Works on gradual improvement of living standards of citizens in all areas of economy have been a constant priority of the Russian state policy in the 21st century. It also covers the increased accessibility of energy resources our country is so reach with for each person. Currently, one of the most promising and clean fuels is gas. Russia owns the largest resource base of this hydrocarbon in the world – about 20 % of proven reserves of the natural gas are located in our country. And it’s critical to use this advantage to the maximum, first of all – for the benefit of citizens of our country. In this regard, over the last few years works on active gasification have been carried out in Russian regions. Some positive results have already been achieved in this area. Besides, today’s agenda includes introduction of a few initiatives that allow accelerating the process significantly and expanding the gasification perimeter. Such an objective was set by President of the Russian Federation Vladimir Putin.
The History of Gasification
It’s the Saratov Region that can be considered a birthplace of the gas industry in Russia, since methane was discovered there as early as in the 19th century. Active exploration of natural gas reserves in the region started in early 1930s. Eventually, as early as in the end of 1940 the first gas flow was derived 75 km away from Saratov, and in April 1941 a development well was staked near Yelshanka settlement which is considered the first gas well in Russia.
During the Great Patriotic War Saratov was actually cut off from major energy resources, which left the Saratovskaya HPP that provided industrial enterprises strategically important for the front line with energy without fuel. Works were carried out at the accelerated pace, so in September 1942 already gas was delivered from the Yelshansk field to the power plant, which allowed solving the problem of energy supply in the region.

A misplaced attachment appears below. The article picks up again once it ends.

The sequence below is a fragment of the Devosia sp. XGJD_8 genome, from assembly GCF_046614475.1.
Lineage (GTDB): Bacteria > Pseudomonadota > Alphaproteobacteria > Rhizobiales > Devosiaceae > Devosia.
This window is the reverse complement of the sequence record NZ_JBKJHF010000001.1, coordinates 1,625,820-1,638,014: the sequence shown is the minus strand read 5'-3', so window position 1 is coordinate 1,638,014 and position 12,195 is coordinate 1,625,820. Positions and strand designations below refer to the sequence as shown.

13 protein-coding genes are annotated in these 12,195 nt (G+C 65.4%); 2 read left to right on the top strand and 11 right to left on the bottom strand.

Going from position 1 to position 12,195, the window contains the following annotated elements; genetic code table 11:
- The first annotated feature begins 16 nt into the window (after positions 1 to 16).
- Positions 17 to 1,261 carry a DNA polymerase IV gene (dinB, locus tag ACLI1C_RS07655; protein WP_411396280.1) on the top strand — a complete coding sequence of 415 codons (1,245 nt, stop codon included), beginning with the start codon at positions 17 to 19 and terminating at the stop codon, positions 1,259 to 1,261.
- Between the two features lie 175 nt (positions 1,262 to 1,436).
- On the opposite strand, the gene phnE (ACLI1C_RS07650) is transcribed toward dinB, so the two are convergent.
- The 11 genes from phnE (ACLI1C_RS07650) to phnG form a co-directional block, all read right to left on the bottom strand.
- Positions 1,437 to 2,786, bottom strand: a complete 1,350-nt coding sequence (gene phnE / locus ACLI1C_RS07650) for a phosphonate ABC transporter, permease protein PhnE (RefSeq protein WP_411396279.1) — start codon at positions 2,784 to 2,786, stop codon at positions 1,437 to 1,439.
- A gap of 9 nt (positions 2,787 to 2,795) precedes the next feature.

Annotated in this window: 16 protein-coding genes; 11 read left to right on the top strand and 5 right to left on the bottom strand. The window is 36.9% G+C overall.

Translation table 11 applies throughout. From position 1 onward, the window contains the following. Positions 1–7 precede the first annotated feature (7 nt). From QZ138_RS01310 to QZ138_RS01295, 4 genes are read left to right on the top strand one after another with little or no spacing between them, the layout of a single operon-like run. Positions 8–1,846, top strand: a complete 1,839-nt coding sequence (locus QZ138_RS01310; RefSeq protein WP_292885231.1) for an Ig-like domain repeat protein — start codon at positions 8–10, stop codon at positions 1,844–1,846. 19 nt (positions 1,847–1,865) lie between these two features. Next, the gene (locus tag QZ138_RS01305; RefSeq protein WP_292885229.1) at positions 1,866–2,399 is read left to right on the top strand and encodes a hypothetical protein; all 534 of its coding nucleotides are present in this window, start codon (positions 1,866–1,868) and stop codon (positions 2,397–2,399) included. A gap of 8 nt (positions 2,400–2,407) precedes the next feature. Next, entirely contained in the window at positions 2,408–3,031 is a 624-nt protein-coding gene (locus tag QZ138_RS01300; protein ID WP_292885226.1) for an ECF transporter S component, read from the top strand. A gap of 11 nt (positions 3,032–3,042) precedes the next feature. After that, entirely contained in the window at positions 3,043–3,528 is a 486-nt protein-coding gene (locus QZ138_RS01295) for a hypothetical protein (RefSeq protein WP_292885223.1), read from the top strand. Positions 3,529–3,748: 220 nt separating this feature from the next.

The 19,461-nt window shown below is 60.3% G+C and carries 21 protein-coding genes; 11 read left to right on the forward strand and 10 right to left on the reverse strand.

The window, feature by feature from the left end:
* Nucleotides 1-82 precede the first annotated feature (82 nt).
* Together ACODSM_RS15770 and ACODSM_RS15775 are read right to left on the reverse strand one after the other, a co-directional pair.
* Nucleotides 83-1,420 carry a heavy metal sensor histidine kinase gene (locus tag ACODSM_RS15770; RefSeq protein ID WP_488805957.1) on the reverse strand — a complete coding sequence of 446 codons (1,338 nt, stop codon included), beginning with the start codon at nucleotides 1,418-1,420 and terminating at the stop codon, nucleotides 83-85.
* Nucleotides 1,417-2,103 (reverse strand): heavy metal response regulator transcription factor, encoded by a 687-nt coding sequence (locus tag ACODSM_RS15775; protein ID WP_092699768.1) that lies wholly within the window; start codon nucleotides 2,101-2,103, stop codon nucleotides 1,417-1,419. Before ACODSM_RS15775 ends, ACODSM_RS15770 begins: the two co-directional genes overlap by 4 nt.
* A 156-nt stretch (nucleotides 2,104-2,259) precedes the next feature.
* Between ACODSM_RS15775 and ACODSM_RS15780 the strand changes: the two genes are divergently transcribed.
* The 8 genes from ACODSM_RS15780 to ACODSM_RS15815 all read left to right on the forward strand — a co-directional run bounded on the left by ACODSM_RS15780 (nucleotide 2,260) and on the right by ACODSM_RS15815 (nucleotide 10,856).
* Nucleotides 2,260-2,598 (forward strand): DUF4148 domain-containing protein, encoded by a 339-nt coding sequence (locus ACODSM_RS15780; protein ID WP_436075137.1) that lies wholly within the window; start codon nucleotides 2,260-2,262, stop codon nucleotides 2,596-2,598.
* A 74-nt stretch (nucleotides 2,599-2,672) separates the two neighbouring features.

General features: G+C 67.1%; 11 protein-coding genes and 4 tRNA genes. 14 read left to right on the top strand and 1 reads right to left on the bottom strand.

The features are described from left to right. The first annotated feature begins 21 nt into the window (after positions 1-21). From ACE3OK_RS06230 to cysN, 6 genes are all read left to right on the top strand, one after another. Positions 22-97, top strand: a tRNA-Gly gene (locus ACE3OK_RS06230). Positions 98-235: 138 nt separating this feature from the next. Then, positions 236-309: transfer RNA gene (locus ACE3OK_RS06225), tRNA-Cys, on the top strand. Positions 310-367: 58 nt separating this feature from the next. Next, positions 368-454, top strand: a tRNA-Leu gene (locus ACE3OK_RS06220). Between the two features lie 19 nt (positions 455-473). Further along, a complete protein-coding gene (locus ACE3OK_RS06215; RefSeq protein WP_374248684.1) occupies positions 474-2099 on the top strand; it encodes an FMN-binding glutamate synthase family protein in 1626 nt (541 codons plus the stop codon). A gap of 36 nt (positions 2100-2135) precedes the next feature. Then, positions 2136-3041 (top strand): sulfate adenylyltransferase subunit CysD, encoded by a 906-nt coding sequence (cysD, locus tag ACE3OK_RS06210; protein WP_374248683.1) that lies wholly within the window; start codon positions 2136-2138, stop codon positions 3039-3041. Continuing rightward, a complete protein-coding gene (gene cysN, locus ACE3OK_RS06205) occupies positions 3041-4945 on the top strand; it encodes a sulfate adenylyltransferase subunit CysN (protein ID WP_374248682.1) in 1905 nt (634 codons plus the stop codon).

In 1946, the first 843 km long trunk gas pipeline Saratov – Moscow was launched which was laid manually by constructors who had overcome 84 passages through rivers and channels and 20 – through railways. Gasification of the capital had a strong multiplicative economic effect letting refuse to consume over 650,000 tons of coal and turf, 100,000 tons of burner fuel and 150,000 tons of kerosene daily. Consequently, the experience of building a gas pipeline from the Volga region to Moscow became a basis for further gas supply in the country. In mid-1950s decrees on gas supply in a few more regions of the USSR were adopted, and at the time the Soviet Union seized to exist, i. e. by early 1990s, a level of gasification in Russia was about 40 % of the country, according to the National Energy Institute.